"Bitter" and "sour" are very different. And "bitter" is not listed as http://www.spanishdict.com/translate/%25C3%25A1cido a possible definition of "ácido".
Yup I learned that in college when one of my chemistry professor was teaching the proper technique to use a suction bulb with a pipette. Anyway he said in the old days they used their mouths and he said he accidentally got a strong sodium hydroxide solution in his mouth and described it as "damn bitter".
Yeah, sour and bitter are not synonyms in English, but after a little looking on the internet, apparently this is a common mistake people are unable to differentiate the difference. Weird.
"Bitter" is incorrect, whereas "acid" or "acidic" is correct. The Spanish word for bitter is the adjective "amargo" . "Acid and bitter are not synonymous physiologically and thus require different words. Though some people differ in degrees of ability to taste bitterness, it is a separate taste. I'll report it but reporting errors in Duolingo seems to be a fool's errand at times.
I don't know what you're talking about. I lived in Colombia and we had lemons all the time. They were smaller, and green instead of yellow, but they definitely tasted like lemons. In Colombia they don't use limes very much. In Spanish lime is translated "lima", like the capital of Peru.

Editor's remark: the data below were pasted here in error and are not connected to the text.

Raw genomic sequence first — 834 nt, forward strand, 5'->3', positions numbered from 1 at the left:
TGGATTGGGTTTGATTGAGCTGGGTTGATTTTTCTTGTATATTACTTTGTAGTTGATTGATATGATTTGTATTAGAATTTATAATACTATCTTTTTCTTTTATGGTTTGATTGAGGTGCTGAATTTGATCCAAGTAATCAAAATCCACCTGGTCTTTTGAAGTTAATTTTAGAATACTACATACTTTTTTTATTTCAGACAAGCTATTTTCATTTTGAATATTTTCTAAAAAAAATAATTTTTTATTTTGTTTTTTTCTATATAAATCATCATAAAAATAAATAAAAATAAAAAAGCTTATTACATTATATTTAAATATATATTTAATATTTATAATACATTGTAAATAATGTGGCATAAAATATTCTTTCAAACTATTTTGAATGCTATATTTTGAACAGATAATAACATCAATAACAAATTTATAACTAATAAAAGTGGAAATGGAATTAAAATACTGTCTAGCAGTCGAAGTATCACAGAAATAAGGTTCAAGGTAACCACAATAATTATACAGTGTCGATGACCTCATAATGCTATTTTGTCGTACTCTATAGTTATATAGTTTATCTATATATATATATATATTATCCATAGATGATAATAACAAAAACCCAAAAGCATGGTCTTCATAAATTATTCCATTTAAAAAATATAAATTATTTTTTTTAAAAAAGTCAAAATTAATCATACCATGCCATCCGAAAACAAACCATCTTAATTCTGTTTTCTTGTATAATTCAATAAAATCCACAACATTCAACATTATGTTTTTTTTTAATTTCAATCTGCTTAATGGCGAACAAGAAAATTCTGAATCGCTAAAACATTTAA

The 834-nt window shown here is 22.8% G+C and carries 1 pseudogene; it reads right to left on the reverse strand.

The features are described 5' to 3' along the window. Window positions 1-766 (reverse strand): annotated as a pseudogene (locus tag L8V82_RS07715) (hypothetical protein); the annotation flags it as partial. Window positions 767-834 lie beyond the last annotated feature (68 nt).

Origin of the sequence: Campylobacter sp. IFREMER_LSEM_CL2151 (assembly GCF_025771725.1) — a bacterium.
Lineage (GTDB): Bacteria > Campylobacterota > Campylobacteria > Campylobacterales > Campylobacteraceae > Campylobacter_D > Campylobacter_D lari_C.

Duolingo does accept lime now. And in southern Ecuador, people used limón for both lemons and limes. There is also a citrus fruit that is green on the outside, and orange inside, and it tastes like a lemon, which they also call limón. And another fruit is called limón dulce, but it isn't sweet, just very bland.
It think "limón" and "lima" must be used differently in different places?
In my corner of Canada, limes are green, lemons are yellow. In Cuba, my Cuba Libre, is rum, cola, and, according to the barkeep who made them, a squeeze of "jugo de lima." Lime juice. From the green-skinned one. In Mexico, the wedge of green-skinned citrus in the neck of my beer bottle is "limón," and from the look that bartender gave me when I originally asked for "lima," I think he thought I was asking for beans? :)
I put: "Lime has an acidic flavour." Marked wrong for 'lime' and 'flavour'. There are two issues here: 1 - I live in Mexico, and they use the word 'limón' to mean 'lime'. It's also in the dictionary that 'limón' = 'lime'. That should definitely be changed. 2 - Please accept English (UK) spellings. It's really pretty unbelievable that I was marked wrong for use of UK English.